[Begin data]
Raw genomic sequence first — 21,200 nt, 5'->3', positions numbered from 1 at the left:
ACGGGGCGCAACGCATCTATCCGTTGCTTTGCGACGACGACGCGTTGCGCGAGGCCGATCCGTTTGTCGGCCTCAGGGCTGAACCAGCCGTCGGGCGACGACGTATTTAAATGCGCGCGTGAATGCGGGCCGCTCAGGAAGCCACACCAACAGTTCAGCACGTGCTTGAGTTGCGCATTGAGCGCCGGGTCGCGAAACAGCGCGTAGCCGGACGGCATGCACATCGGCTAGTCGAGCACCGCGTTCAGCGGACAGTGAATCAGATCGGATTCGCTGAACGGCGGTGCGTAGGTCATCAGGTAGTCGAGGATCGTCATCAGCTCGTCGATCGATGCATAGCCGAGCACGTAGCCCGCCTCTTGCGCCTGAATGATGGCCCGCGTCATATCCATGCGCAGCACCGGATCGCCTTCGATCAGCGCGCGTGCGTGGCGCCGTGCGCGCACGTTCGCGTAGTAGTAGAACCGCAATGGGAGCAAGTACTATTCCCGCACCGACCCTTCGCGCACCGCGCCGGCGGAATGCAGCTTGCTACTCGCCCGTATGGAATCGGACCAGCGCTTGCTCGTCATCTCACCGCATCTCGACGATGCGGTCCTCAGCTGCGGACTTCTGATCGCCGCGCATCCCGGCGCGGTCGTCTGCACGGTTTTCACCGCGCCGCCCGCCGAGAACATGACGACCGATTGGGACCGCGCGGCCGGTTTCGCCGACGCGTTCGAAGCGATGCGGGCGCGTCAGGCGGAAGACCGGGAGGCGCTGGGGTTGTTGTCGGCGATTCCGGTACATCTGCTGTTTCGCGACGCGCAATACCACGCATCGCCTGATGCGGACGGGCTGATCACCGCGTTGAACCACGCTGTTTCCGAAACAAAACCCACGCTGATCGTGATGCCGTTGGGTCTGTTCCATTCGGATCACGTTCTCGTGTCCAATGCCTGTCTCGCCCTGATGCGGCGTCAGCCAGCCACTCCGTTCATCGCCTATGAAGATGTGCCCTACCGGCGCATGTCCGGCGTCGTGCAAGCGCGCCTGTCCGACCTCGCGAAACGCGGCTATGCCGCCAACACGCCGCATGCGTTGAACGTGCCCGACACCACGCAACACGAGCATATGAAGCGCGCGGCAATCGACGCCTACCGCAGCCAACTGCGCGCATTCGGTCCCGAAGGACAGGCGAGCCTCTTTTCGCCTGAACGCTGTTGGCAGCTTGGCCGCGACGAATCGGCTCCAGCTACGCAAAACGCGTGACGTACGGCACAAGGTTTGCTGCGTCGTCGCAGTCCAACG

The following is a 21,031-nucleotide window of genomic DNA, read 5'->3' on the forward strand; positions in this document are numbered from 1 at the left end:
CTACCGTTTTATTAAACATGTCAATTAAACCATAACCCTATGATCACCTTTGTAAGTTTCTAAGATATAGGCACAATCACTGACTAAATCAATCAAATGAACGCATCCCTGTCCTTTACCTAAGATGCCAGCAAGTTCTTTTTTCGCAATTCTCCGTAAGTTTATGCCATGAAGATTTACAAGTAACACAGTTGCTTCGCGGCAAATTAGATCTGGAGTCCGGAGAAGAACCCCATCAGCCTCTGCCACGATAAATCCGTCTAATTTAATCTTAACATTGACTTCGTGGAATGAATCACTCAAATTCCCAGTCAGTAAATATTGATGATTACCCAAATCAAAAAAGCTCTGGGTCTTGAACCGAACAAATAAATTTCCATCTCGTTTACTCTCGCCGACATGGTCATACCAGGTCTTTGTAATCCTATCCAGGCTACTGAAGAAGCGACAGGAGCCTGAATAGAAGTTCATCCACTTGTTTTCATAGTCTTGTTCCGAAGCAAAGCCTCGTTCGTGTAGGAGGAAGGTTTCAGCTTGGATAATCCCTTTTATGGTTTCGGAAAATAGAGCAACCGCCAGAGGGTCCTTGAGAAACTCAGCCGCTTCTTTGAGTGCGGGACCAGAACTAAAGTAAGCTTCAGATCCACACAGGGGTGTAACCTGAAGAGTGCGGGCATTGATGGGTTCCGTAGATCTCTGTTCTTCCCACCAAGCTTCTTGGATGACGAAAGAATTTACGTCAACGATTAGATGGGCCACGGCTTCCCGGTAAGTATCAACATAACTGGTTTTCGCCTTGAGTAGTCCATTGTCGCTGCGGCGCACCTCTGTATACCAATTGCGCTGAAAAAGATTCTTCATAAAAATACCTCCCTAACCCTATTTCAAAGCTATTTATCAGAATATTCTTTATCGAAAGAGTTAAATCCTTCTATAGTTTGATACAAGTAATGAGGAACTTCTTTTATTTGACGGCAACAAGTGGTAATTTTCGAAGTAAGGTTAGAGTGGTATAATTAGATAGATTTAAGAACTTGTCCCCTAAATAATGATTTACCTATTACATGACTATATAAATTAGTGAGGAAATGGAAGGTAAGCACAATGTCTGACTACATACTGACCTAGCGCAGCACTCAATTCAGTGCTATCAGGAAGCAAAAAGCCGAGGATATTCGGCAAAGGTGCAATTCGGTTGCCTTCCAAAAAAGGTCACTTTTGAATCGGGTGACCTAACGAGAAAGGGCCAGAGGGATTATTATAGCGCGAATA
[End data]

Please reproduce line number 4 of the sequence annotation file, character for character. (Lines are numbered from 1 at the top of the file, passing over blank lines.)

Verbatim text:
CTACCGTTTTATTAAACATGTCAATTAAACCATAACCCTATGATCACCTTTGTAAGTTTCTAAGATATAGGCACAATCACTGACTAAATCAATCAAATGAACGCATCCCTGTCCTTTACCTAAGATGCCAGCAAGTTCTTTTTTCGCAATTCTCCGTAAGTTTATGCCATGAAGATTTACAAGTAACACAGTTGCTTCGCGGCAAATTAGATCTGGAGTCCGGAGAAGAACCCCATCAGCCTCTGCCACGATAAATCCGTCTAATTTAATCTTAACATTGACTTCGTGGAATGAATCACTCAAATTCCCAGTCAGTAAATATTGATGATTACCCAAATCAAAAAAGCTCTGGGTCTTGAACCGAACAAATAAATTTCCATCTCGTTTACTCTCGCCGACATGGTCATACCAGGTCTTTGTAATCCTATCCAGGCTACTGAAGAAGCGACAGGAGCCTGAATAGAAGTTCATCCACTTGTTTTCATAGTCTTGTTCCGAAGCAAAGCCTCGTTCGTGTAGGAGGAAGGTTTCAGCTTGGATAATCCCTTTTATGGTTTCGGAAAATAGAGCAACCGCCAGAGGGTCCTTGAGAAACTCAGCCGCTTCTTTGAGTGCGGGACCAGAACTAAAGTAAGCTTCAGATCCACACAGGGGTGTAACCTGAAGAGTGCGGGCATTGATGGGTTCCGTAGATCTCTGTTCTTCCCACCAAGCTTCTTGGATGACGAAAGAATTTACGTCAACGATTAGATGGGCCACGGCTTCCCGGTAAGTATCAACATAACTGGTTTTCGCCTTGAGTAGTCCATTGTCGCTGCGGCGCACCTCTGTATACCAATTGCGCTGAAAAAGATTCTTCATAAAAATACCTCCCTAACCCTATTTCAAAGCTATTTATCAGAATATTCTTTATCGAAAGAGTTAAATCCTTCTATAGTTTGATACAAGTAATGAGGAACTTCTTTTATTTGACGGCAACAAGTGGTAATTTTCGAAGTAAGGTTAGAGTGGTATAATTAGATAGATTTAAGAACTTGTCCCCTAAATAATGATTTACCTATTACATGACTATATAAATTAGTGAGGAAATGGAAGGTAAGCACAATGTCTGACTACATACTGACCTAGCGCAGCACTCAATTCAGTGCTATCAGGAAGCAAAAAGCCGAGGATATTCGGCAAAGGTGCAATTCGGTTGCCTTCCAAAAAAGGTCACTTTTGAATCGGGTGACCTAACGAGAAAGGGCCAGAGGGATTATTATAGCGCGAATA